"To come down by a movement in which gravity plays no part. [...] Gravity makes things come down, wings make them rise: what wings raised to the second power can make things come down without weight?" -- Simone Weil
Since October 28th of this month (tomorrow) is the fifth year anniversary of Wild Horses Of Fire, I thought I would mark the occasion by reflecting briefly on what the blog might have offered me as a form(at), and the possibilities and potential which it may still be able to make active.
When I began posting at Wild Horses Of Fire, it was mostly to keep in touch with a community that I had left behind and that I sorely felt the absence of. Namely, the students, friends, mentors, and colleagues with whom I lived and worked in Buffalo, NY for five years. To blog was to commune almost exclusively with people who I was separated from geographically across the distance of an eight hour car ride/two hour flight.
Before long, WHOF took on unexpected aspects and qualities. Namely, it became a kind of 'open notebook' or 'studio' where I could compose materials and organize them as I was working with them. A lot of posts from the first years include quotations which I would eventually use as epigraphs and for inclusion within the tissue of poems and critical writings. These posts also include poems that I was working on or towards (through a process).
WHOF took on a different character as I started to make connections with more people in New York City and elsewhere. It became a space where I felt I was defining a set of relationships, where I could address the work of my peers and contemporaries and comment on what was happening 'around' us. A lot of the materials from these years also consisted of ads for reading series, events, and shows, as well as links to content having to do with cultural politics, education, and visual art in particular.
The emergence of Facebook changed the way I was using WHOF as an open notebook and communication/distribution tool. I'm still not sure if this change is totally a negative thing, and don't want to rule out what may be radical about the potential of Facebook as a tool for 'networking', communication, and composition (why, I wonder sometimes, aren't more writers and artists using social networking platforms as a form for their practices?).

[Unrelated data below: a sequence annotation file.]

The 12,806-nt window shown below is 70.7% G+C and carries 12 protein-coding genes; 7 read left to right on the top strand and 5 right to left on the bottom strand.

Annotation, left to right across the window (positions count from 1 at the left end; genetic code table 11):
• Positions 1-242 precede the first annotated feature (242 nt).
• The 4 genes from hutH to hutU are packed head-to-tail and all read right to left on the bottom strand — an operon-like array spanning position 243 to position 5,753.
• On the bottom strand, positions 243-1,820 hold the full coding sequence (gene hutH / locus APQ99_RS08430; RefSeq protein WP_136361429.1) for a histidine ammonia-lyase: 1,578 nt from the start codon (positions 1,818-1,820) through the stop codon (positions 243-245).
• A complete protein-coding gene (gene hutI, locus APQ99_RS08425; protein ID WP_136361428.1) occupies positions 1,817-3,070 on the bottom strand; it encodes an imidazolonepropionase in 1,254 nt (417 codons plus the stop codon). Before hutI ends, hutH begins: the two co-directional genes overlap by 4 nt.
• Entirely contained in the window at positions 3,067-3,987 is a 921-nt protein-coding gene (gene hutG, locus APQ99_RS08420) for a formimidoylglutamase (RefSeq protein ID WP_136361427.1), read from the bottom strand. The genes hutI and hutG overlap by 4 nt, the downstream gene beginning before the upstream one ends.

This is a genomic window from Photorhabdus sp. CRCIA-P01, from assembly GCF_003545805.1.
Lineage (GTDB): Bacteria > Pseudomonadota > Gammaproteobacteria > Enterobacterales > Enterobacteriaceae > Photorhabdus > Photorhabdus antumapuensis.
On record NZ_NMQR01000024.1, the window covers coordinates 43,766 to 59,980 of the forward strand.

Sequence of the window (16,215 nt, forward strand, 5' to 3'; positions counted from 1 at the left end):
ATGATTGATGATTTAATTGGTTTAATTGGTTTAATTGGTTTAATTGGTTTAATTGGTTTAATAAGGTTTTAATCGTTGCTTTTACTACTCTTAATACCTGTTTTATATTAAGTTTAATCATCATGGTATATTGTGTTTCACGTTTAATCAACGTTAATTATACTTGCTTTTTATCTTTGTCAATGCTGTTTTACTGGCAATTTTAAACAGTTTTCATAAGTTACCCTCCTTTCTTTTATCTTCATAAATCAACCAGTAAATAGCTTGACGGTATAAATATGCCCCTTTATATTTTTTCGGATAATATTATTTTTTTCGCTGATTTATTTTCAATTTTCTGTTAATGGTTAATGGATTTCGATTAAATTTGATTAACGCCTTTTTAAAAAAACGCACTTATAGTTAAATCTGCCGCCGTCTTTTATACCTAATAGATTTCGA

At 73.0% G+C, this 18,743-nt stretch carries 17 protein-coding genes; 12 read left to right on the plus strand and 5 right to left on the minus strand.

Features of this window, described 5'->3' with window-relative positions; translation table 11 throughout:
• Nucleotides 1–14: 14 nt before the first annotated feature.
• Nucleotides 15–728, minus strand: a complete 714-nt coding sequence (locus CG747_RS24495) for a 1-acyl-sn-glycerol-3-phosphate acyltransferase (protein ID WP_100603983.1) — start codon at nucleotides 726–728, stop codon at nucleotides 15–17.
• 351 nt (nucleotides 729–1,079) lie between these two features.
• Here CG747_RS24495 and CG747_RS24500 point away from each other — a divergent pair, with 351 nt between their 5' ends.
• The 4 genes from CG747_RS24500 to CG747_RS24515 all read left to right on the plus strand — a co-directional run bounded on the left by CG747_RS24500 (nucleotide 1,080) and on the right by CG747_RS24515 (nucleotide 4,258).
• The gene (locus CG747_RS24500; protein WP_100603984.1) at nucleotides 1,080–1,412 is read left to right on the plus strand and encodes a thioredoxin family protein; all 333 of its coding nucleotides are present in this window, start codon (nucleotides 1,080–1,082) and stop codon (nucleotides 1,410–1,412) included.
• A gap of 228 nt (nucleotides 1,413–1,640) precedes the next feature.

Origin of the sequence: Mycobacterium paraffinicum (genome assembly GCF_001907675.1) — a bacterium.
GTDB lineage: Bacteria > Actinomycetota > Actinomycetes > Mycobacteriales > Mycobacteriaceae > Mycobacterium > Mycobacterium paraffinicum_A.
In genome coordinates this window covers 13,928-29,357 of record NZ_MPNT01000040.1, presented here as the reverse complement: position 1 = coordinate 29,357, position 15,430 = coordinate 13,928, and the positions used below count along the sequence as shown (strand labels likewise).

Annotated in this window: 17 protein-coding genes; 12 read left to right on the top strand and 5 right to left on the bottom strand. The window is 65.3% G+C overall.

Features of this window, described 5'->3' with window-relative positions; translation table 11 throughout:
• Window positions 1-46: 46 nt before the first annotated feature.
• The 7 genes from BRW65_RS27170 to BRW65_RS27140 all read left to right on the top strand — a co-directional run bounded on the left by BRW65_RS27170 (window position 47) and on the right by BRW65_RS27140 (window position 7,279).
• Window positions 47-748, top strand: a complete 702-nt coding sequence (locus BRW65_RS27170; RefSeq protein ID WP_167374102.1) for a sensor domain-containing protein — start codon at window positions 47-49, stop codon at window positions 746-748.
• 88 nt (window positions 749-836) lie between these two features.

I don't lament that the blog has been eclipsed by Facebook, yet prefer what a blog can offer curatorially and as an "attention span" (to nod to Steve Evans's ongoing blog). Mainly, I regard the blog as a space for feedback, and as a potential space for dialogues and exchanges that can become readily visible and publicly accessible. With so many property and privacy issues on Facebook, it is difficult to conceive the currently hegemonic social networking platform in such porous and expansive ways.
How has the blog come to be used as a poetic or aesthetic texture, I wonder after the tradition of the 'long poem' and composition by book (Spicer). To what extent is the blog like and not like a book book? To what extent should or could the blog function analogically--beyond the digital format, translated into print? So often we think about the conversion of print to online, but very rarely in the opposite direction. To what extent do group or collective blogs remain inadequately explored, with the exquisite exception of Laura Moriarty's A Tonalist, which gathers no less than ten Bay Area Writers, and which is now published (in some form) as a book? To what extent is the blog devoted to essays, reviews, interviews, and other critical content pertaining to poetics also inadequately explored. Many models of this critical behavior remain linked at the Electronic Poetry Center and Harriet, though many are also fairly inactive today, if active at all. What would it take to network differently than the ways we have consented to network through Facebook? Facebook is a tremendously amnesiac format, thus inadequate as an archive. How to explore the blog (again) alongside websites and other virtual sites for content as both an archive and distribution device? How can the blog (or alternative social networking technology) provide a space for enhanced participation, discourse, and socio-political engagement? How can it present heterogenous archives for public intellectualism, aesthetic discourse, community and friendship?
I dedicate this post to Michael Cross who, eschewing Facebook altogether, has put much energy recently into his The Disinhibitor, a blog for emergent poetics in the 21st century. It is also dedicated to my many contemporaries still exploring gathering alternatives on the Internet and elsewhere...